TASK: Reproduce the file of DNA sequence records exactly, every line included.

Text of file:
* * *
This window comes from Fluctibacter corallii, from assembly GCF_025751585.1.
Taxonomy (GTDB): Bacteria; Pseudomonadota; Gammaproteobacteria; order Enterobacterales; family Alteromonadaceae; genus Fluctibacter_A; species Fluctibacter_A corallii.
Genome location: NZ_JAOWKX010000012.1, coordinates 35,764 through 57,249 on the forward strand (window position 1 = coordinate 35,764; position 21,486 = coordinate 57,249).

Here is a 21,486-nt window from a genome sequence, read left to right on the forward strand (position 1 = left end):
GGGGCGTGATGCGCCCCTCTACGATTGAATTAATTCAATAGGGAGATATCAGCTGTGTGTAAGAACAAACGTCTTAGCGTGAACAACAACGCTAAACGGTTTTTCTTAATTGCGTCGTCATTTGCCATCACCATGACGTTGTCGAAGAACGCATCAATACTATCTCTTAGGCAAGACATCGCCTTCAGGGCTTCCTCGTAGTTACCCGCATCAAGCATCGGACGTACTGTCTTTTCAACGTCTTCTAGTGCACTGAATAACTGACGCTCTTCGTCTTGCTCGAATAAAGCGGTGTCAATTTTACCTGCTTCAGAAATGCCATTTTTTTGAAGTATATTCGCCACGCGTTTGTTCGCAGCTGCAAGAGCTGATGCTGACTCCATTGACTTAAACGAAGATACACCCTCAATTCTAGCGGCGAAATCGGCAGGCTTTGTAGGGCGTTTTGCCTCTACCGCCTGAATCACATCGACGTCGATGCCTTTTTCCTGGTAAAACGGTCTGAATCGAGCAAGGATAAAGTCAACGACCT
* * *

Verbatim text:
This window comes from Fluctibacter corallii, from assembly GCF_025751585.1.
Taxonomy (GTDB): Bacteria; Pseudomonadota; Gammaproteobacteria; order Enterobacterales; family Alteromonadaceae; genus Fluctibacter_A; species Fluctibacter_A corallii.
Genome location: NZ_JAOWKX010000012.1, coordinates 35,764 through 57,249 on the forward strand (window position 1 = coordinate 35,764; position 21,486 = coordinate 57,249).

Here is a 21,486-nt window from a genome sequence, read left to right on the forward strand (position 1 = left end):
GGGGCGTGATGCGCCCCTCTACGATTGAATTAATTCAATAGGGAGATATCAGCTGTGTGTAAGAACAAACGTCTTAGCGTGAACAACAACGCTAAACGGTTTTTCTTAATTGCGTCGTCATTTGCCATCACCATGACGTTGTCGAAGAACGCATCAATACTATCTCTTAGGCAAGACATCGCCTTCAGGGCTTCCTCGTAGTTACCCGCATCAAGCATCGGACGTACTGTCTTTTCAACGTCTTCTAGTGCACTGAATAACTGACGCTCTTCGTCTTGCTCGAATAAAGCGGTGTCAATTTTACCTGCTTCAGAAATGCCATTTTTTTGAAGTATATTCGCCACGCGTTTGTTCGCAGCTGCAAGAGCTGATGCTGACTCCATTGACTTAAACGAAGATACACCCTCAATTCTAGCGGCGAAATCGGCAGGCTTTGTAGGGCGTTTTGCCTCTACCGCCTGAATCACATCGACGTCGATGCCTTTTTCCTGGTAAAACGGTCTGAATCGAGCAAGGATAAAGTCAACGACCT